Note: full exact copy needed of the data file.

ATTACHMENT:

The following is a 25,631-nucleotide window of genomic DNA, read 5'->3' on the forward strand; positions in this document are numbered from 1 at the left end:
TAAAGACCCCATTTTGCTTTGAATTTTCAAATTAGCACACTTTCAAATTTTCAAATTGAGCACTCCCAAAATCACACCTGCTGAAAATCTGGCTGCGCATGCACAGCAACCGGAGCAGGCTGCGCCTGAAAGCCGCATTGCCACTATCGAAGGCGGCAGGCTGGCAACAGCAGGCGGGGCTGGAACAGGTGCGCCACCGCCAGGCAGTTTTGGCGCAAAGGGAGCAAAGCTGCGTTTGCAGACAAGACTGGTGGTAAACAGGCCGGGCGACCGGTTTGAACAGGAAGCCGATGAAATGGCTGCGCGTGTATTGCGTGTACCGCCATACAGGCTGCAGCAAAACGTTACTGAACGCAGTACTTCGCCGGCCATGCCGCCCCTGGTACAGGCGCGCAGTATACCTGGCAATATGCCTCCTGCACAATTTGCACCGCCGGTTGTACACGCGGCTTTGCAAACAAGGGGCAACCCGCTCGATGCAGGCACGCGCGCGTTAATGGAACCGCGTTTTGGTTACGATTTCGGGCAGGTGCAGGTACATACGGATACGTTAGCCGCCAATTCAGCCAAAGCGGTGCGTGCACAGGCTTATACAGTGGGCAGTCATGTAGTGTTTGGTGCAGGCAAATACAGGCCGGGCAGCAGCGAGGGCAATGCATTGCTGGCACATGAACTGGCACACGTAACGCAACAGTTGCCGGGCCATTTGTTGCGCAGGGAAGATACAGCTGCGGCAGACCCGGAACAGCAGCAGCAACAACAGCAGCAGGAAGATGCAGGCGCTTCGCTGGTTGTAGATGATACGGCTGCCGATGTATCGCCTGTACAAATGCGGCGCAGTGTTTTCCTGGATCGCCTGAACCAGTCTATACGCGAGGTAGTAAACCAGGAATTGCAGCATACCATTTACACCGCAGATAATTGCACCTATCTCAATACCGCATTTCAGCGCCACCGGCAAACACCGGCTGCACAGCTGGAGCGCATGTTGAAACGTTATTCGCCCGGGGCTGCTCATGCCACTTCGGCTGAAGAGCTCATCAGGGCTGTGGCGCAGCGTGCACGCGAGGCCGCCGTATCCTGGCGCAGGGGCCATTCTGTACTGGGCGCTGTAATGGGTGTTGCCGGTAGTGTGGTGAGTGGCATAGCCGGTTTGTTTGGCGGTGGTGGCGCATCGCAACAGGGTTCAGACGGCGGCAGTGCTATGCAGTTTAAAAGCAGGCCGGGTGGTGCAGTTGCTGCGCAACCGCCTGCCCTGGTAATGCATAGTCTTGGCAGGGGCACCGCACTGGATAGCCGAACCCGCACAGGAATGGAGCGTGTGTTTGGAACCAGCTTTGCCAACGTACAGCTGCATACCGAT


The following is a 25,631-nucleotide window of genomic DNA, read 5'->3' on the forward strand; positions in this document are numbered from 1 at the left end:
TAAAGACCCCATTTTGCTTTGAATTTTCAAATTAGCACACTTTCAAATTTTCAAATTGAGCACTCCCAAAATCACACCTGCTGAAAATCTGGCTGCGCATGCACAGCAACCGGAGCAGGCTGCGCCTGAAAGCCGCATTGCCACTATCGAAGGCGGCAGGCTGGCAACAGCAGGCGGGGCTGGAACAGGTGCGCCACCGCCAGGCAGTTTTGGCGCAAAGGGAGCAAAGCTGCGTTTGCAGACAAGACTGGTGGTAAACAGGCCGGGCGACCGGTTTGAACAGGAAGCCGATGAAATGGCTGCGCGTGTATTGCGTGTACCGCCATACAGGCTGCAGCAAAACGTTACTGAACGCAGTACTTCGCCGGCCATGCCGCCCCTGGTACAGGCGCGCAGTATACCTGGCAATATGCCTCCTGCACAATTTGCACCGCCGGTTGTACACGCGGCTTTGCAAACAAGGGGCAACCCGCTCGATGCAGGCACGCGCGCGTTAATGGAACCGCGTTTTGGTTACGATTTCGGGCAGGTGCAGGTACATACGGATACGTTAGCCGCCAATTCAGCCAAAGCGGTGCGTGCACAGGCTTATACAGTGGGCAGTCATGTAGTGTTTGGTGCAGGCAAATACAGGCCGGGCAGCAGCGAGGGCAATGCATTGCTGGCACATGAACTGGCACACGTAACGCAACAGTTGCCGGGCCATTTGTTGCGCAGGGAAGATACAGCTGCGGCAGACCCGGAACAGCAGCAGCAACAACAGCAGCAGGAAGATGCAGGCGCTTCGCTGGTTGTAGATGATACGGCTGCCGATGTATCGCCTGTACAAATGCGGCGCAGTGTTTTCCTGGATCGCCTGAACCAGTCTATACGCGAGGTAGTAAACCAGGAATTGCAGCATACCATTTACACCGCAGATAATTGCACCTATCTCAATACCGCATTTCAGCGCCACCGGCAAACACCGGCTGCACAGCTGGAGCGCATGTTGAAACGTTATTCGCCCGGGGCTGCTCATGCCACTTCGGCTGAAGAGCTCATCAGGGCTGTGGCGCAGCGTGCACGCGAGGCCGCCGTATCCTGGCGCAGGGGCCATTCTGTACTGGGCGCTGTAATGGGTGTTGCCGGTAGTGTGGTGAGTGGCATAGCCGGTTTGTTTGGCGGTGGTGGCGCATCGCAACAGGGTTCAGACGGCGGCAGTGCTATGCAGTTTAAAAGCAGGCCGGGTGGTGCAGTTGCTGCGCAACCGCCTGCCCTGGTAATGCATAGTCTTGGCAGGGGCACCGCACTGGATAGCCGAACCCGCACAGGAATGGAGCGTGTGTTTGGAACCAGCTTTGCCAACGTACAGCTGCATACCGAT